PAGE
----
Bob Jones introduces a podcast about National Listening Day - a day of tips, programmes and online games and activities that celebrate listening. He talks to Tom Hutchinson, Project Co-ordinator of Hear Here!
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In the previous podcast, we heard how strongly Russian conductor Vasily Petrenko feels about Shostakovich. In this podcast we hear from some of the players with the Royal Liverpool Philharmonic who play under him, and audience members who heard the recent season starter concert - which was this month's featured concert.
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The young dynamic Russian conductor Vasily Petrenko is a true pin up in his adopted city of Liverpool. There's jubilation in musical circles that he's just signed up with the Royal Liverpool Phil until 2015! He conducted this month's Hear Here! featured concert featuring Shostakovich, and tells us about Russian music and why it is so important today.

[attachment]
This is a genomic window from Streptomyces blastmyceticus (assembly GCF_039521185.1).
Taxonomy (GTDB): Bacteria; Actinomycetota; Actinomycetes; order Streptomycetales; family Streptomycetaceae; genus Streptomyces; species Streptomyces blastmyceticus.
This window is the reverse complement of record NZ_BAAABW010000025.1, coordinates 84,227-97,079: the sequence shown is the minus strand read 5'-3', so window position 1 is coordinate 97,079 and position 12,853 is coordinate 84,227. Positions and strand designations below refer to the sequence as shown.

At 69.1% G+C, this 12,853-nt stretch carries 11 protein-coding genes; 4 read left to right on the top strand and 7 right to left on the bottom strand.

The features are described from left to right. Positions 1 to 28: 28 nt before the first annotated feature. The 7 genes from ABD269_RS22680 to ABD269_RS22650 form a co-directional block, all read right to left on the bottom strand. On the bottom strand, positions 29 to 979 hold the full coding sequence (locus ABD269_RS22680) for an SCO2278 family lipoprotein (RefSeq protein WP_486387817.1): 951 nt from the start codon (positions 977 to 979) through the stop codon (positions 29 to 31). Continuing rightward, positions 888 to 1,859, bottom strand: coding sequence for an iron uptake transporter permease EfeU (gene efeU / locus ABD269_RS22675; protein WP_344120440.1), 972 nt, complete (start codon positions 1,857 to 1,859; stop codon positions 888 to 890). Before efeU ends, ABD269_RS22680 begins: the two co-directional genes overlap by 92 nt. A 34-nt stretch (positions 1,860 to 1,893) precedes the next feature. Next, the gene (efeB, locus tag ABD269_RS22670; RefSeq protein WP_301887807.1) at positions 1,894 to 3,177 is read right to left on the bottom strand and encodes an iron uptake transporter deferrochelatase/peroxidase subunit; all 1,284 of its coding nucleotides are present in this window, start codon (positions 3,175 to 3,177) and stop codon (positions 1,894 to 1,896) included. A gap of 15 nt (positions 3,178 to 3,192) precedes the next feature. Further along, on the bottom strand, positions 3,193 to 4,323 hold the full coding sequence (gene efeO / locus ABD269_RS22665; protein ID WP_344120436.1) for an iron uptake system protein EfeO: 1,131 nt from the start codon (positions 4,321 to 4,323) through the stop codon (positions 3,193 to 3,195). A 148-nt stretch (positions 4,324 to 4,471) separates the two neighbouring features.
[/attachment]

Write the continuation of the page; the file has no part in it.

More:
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Pippa Nissen, architect and theatre designer talks to Hear Here! this month as part of Sound Connections? How important is the set in a prodcution? How does the classical music field compare to other art-forms in presentation? And what lies ahead in the future in the presentation of arts?
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Hear Here! joined forces with the NCO in August to feature Bernstein's 'Symphonic Dances from West Side Story'. In this podcast various members from the NCO team offer their thoughts about why the NCO is important, how it helps to develop listening, and how the performance of the Bernstein was received at the NCO summer concert in Nottingham.